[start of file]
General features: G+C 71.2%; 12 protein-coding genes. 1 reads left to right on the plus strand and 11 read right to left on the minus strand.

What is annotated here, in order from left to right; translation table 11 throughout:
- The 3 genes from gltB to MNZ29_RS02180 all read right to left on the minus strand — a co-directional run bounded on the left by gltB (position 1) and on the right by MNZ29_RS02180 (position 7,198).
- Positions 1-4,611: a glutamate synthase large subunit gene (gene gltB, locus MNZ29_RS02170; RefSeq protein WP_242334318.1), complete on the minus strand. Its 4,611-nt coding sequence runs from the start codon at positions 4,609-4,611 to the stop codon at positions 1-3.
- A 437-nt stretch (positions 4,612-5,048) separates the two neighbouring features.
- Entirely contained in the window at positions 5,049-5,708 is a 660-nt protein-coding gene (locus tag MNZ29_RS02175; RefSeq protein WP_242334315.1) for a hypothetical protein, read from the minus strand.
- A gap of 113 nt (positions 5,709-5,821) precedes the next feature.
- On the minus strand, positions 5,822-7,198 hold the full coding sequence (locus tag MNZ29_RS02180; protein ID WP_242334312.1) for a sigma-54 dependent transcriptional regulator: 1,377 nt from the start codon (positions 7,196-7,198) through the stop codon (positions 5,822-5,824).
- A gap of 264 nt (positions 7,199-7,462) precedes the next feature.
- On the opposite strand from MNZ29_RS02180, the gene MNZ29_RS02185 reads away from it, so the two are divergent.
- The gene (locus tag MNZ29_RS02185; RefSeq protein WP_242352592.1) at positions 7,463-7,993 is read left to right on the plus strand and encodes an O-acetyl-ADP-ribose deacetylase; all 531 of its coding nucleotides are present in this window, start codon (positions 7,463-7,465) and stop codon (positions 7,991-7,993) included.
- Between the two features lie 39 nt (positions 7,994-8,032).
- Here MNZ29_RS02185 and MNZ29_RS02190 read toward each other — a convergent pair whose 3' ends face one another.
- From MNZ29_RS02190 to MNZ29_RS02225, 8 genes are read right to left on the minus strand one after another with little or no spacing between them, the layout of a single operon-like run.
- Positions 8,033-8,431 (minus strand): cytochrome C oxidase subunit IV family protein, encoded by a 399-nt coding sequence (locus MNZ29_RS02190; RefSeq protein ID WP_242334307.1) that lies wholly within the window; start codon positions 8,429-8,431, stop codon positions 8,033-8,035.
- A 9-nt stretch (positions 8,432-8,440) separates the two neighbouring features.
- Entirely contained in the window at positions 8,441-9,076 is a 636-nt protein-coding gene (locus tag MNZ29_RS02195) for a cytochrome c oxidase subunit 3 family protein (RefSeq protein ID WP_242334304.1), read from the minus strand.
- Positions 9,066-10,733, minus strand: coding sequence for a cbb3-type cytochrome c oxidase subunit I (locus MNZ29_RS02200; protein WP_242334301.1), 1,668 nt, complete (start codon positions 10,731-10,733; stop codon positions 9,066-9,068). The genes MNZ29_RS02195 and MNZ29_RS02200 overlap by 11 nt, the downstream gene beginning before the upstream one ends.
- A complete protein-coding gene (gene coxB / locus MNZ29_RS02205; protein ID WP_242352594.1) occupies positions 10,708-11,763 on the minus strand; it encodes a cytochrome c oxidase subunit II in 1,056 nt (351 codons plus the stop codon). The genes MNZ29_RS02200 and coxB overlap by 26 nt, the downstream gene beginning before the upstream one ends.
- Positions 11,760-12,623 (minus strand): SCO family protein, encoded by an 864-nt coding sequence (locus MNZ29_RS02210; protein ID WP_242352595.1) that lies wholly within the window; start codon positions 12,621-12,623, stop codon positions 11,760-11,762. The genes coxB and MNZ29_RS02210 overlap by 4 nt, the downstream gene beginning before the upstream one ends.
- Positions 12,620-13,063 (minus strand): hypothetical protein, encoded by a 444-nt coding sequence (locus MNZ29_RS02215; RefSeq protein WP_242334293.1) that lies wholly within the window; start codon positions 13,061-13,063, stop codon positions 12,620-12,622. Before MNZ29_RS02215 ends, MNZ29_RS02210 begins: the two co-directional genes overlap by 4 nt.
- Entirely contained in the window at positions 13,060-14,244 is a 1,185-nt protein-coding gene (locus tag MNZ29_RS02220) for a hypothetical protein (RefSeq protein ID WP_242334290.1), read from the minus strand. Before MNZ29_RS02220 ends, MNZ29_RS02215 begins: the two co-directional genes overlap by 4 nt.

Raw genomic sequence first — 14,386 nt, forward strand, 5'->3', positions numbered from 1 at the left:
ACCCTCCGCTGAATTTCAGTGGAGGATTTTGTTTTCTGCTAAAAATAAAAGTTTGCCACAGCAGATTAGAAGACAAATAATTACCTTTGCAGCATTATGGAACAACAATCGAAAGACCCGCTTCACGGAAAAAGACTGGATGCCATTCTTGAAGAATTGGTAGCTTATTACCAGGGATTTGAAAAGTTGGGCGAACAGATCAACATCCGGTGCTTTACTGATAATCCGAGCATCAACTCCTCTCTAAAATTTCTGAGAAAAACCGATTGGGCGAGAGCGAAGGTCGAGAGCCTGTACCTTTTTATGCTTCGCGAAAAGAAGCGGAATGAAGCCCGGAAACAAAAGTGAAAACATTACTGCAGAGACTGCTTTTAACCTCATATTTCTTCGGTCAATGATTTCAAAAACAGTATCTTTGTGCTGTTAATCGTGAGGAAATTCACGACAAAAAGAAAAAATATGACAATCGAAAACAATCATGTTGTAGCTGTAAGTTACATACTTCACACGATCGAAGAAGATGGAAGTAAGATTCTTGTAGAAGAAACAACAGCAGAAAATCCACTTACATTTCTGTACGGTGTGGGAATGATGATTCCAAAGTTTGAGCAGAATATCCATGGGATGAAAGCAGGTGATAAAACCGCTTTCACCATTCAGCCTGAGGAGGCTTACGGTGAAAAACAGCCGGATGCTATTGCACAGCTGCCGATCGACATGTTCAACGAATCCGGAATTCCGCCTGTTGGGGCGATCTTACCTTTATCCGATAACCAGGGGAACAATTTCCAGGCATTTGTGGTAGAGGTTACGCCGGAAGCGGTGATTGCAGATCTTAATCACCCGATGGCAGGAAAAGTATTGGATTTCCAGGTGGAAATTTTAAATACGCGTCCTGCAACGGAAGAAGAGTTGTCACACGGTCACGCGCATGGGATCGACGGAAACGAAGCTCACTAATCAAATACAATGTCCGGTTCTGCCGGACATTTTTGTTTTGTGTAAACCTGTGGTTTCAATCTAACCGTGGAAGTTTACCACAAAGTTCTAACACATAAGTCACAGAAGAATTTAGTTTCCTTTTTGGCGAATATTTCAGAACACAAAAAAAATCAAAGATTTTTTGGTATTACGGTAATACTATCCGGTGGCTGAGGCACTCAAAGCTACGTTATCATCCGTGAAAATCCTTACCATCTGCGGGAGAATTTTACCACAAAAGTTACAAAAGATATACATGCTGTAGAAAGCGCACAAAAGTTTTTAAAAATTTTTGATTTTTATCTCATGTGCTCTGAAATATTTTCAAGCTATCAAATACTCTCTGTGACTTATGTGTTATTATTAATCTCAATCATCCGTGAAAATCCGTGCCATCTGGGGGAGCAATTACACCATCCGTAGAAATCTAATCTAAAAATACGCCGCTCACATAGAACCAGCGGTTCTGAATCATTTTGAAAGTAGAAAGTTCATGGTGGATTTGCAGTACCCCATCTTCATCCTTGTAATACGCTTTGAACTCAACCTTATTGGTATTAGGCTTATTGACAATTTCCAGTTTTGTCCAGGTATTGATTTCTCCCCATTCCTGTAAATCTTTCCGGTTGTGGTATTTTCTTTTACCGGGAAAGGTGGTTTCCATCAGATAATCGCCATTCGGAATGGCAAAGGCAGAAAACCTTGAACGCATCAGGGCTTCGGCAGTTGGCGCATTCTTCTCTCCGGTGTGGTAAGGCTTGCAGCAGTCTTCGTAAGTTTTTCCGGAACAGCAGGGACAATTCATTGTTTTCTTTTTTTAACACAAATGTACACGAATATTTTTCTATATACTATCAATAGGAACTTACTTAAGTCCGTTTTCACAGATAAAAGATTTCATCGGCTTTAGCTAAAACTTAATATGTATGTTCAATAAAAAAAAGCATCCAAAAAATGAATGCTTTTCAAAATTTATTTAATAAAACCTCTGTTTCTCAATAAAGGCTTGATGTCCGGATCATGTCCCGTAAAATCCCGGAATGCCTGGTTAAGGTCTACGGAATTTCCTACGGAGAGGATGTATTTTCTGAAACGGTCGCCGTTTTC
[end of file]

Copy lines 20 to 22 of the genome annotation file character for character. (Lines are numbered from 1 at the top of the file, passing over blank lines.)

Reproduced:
- Positions 11,760-12,623 (minus strand): SCO family protein, encoded by an 864-nt coding sequence (locus MNZ29_RS02210; protein ID WP_242352595.1) that lies wholly within the window; start codon positions 12,621-12,623, stop codon positions 11,760-11,762. The genes coxB and MNZ29_RS02210 overlap by 4 nt, the downstream gene beginning before the upstream one ends.
- Positions 12,620-13,063 (minus strand): hypothetical protein, encoded by a 444-nt coding sequence (locus MNZ29_RS02215; RefSeq protein WP_242334293.1) that lies wholly within the window; start codon positions 13,061-13,063, stop codon positions 12,620-12,622. Before MNZ29_RS02215 ends, MNZ29_RS02210 begins: the two co-directional genes overlap by 4 nt.
- Entirely contained in the window at positions 13,060-14,244 is a 1,185-nt protein-coding gene (locus tag MNZ29_RS02220) for a hypothetical protein (RefSeq protein ID WP_242334290.1), read from the minus strand. Before MNZ29_RS02220 ends, MNZ29_RS02215 begins: the two co-directional genes overlap by 4 nt.